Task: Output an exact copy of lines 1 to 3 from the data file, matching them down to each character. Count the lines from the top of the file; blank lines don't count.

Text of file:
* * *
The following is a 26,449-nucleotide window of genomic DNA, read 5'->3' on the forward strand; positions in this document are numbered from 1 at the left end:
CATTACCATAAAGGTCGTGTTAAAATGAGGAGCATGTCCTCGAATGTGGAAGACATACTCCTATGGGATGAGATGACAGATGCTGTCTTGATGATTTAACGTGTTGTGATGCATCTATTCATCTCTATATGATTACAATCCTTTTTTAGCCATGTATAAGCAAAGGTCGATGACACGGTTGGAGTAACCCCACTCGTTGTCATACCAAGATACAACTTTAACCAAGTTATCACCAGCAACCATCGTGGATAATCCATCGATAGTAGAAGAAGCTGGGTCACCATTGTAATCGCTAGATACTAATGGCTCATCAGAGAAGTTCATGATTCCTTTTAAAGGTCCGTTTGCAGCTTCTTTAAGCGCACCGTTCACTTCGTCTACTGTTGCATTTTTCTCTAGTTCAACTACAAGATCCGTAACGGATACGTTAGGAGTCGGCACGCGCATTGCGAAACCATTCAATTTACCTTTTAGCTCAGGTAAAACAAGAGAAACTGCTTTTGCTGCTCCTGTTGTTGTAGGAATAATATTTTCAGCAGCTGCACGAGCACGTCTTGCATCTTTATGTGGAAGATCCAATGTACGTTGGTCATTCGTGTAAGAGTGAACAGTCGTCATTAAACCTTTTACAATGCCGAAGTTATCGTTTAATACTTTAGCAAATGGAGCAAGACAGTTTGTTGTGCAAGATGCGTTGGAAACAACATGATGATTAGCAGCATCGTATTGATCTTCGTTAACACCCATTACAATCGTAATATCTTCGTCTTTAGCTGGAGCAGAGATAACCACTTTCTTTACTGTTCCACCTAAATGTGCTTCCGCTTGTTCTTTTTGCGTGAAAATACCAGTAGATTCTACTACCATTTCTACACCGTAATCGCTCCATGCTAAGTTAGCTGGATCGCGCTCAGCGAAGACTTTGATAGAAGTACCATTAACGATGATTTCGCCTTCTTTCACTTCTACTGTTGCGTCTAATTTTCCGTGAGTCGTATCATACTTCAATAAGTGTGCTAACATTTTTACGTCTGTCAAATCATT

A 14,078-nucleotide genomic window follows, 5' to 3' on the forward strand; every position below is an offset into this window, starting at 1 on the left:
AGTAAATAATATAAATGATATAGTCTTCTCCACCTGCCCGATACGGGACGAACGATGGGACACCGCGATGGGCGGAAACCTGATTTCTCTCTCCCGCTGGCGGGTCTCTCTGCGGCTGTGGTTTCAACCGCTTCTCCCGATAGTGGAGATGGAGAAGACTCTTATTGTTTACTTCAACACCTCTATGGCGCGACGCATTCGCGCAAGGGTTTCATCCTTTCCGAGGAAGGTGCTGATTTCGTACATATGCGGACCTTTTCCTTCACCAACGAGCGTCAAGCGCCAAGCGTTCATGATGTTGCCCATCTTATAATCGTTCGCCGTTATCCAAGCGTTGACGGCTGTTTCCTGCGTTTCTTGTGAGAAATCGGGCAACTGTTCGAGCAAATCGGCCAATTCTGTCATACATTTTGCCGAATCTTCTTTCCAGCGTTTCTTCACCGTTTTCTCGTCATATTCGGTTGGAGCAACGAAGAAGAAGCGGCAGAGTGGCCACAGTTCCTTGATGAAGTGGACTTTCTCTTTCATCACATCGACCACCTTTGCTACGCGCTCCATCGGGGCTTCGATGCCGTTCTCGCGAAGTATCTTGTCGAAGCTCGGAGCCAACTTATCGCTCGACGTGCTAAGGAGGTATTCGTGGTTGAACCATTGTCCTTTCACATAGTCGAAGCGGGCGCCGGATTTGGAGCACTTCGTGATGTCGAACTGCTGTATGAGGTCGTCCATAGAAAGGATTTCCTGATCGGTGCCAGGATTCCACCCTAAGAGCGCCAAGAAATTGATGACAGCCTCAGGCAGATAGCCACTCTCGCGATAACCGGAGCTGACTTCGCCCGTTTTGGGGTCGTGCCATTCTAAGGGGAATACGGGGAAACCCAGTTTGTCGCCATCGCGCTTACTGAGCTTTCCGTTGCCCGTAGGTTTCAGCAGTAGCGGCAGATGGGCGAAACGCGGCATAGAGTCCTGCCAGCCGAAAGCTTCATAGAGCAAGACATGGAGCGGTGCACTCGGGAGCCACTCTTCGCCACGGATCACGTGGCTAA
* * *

The following is a 26,449-nucleotide window of genomic DNA, read 5'->3' on the forward strand; positions in this document are numbered from 1 at the left end:
CATTACCATAAAGGTCGTGTTAAAATGAGGAGCATGTCCTCGAATGTGGAAGACATACTCCTATGGGATGAGATGACAGATGCTGTCTTGATGATTTAACGTGTTGTGATGCATCTATTCATCTCTATATGATTACAATCCTTTTTTAGCCATGTATAAGCAAAGGTCGATGACACGGTTGGAGTAACCCCACTCGTTGTCATACCAAGATACAACTTTAACCAAGTTATCACCAGCAACCATCGTGGATAATCCATCGATAGTAGAAGAAGCTGGGTCACCATTGTAATCGCTAGATACTAATGGCTCATCAGAGAAGTTCATGATTCCTTTTAAAGGTCCGTTTGCAGCTTCTTTAAGCGCACCGTTCACTTCGTCTACTGTTGCATTTTTCTCTAGTTCAACTACAAGATCCGTAACGGATACGTTAGGAGTCGGCACGCGCATTGCGAAACCATTCAATTTACCTTTTAGCTCAGGTAAAACAAGAGAAACTGCTTTTGCTGCTCCTGTTGTTGTAGGAATAATATTTTCAGCAGCTGCACGAGCACGTCTTGCATCTTTATGTGGAAGATCCAATGTACGTTGGTCATTCGTGTAAGAGTGAACAGTCGTCATTAAACCTTTTACAATGCCGAAGTTATCGTTTAATACTTTAGCAAATGGAGCAAGACAGTTTGTTGTGCAAGATGCGTTGGAAACAACATGATGATTAGCAGCATCGTATTGATCTTCGTTAACACCCATTACAATCGTAATATCTTCGTCTTTAGCTGGAGCAGAGATAACCACTTTCTTTACTGTTCCACCTAAATGTGCTTCCGCTTGTTCTTTTTGCGTGAAAATACCAGTAGATTCTACTACCATTTCTACACCGTAATCGCTCCATGCTAAGTTAGCTGGATCGCGCTCAGCGAAGACTTTGATAGAAGTACCATTAACGATGATTTCGCCTTCTTTCACTTCTACTGTTGCGTCTAATTTTCCGTGAGTCGTATCATACTTCAATAAGTGTGCTAACATTTTTACGTCTGTCAAATCATT

A 14,078-nucleotide genomic window follows, 5' to 3' on the forward strand; every position below is an offset into this window, starting at 1 on the left: